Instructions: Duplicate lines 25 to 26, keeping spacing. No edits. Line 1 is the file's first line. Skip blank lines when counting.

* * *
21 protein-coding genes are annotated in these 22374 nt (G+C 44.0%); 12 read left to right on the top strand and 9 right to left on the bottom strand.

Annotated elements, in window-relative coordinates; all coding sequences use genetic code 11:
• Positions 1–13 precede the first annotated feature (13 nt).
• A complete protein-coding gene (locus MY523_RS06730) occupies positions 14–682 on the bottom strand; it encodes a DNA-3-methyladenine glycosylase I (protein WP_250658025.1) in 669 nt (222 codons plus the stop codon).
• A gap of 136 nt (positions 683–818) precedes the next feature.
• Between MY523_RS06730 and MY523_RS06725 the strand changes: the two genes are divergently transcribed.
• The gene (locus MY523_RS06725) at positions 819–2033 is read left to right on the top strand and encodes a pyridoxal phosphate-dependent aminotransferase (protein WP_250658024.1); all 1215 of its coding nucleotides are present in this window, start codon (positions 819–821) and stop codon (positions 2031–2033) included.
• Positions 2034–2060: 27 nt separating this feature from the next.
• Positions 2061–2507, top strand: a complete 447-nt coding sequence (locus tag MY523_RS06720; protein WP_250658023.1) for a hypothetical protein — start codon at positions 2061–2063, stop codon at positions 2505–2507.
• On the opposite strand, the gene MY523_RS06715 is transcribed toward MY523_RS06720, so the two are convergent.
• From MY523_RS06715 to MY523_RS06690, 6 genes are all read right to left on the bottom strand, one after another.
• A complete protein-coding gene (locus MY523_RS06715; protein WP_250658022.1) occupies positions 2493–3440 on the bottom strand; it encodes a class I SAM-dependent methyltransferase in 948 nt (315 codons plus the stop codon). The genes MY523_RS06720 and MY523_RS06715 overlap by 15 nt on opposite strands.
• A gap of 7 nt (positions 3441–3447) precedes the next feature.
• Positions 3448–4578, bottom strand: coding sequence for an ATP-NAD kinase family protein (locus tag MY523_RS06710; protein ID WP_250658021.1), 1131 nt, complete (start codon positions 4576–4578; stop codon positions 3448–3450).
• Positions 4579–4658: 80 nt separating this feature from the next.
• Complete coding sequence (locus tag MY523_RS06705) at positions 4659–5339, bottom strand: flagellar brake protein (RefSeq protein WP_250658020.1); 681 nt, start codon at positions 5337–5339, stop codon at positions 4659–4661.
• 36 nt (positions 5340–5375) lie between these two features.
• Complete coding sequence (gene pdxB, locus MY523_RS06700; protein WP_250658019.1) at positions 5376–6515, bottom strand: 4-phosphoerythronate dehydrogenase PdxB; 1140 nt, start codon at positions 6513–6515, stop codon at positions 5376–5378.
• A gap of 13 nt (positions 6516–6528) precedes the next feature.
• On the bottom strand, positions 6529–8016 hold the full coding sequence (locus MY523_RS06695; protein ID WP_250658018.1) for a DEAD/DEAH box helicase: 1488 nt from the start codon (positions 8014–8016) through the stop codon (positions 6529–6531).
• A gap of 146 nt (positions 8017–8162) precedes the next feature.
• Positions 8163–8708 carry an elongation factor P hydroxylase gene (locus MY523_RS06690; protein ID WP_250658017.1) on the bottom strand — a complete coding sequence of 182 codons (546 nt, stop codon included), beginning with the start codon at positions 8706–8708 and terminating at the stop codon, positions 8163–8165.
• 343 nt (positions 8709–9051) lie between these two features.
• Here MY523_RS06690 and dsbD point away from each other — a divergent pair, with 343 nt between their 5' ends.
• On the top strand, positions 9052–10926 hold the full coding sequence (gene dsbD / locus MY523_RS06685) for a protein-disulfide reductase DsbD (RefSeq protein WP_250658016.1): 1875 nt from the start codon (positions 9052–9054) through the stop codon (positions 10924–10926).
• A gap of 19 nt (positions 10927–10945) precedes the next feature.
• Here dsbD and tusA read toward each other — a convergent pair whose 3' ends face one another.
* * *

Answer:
• On the top strand, positions 9052–10926 hold the full coding sequence (gene dsbD / locus MY523_RS06685) for a protein-disulfide reductase DsbD (RefSeq protein WP_250658016.1): 1875 nt from the start codon (positions 9052–9054) through the stop codon (positions 10924–10926).
• A gap of 19 nt (positions 10927–10945) precedes the next feature.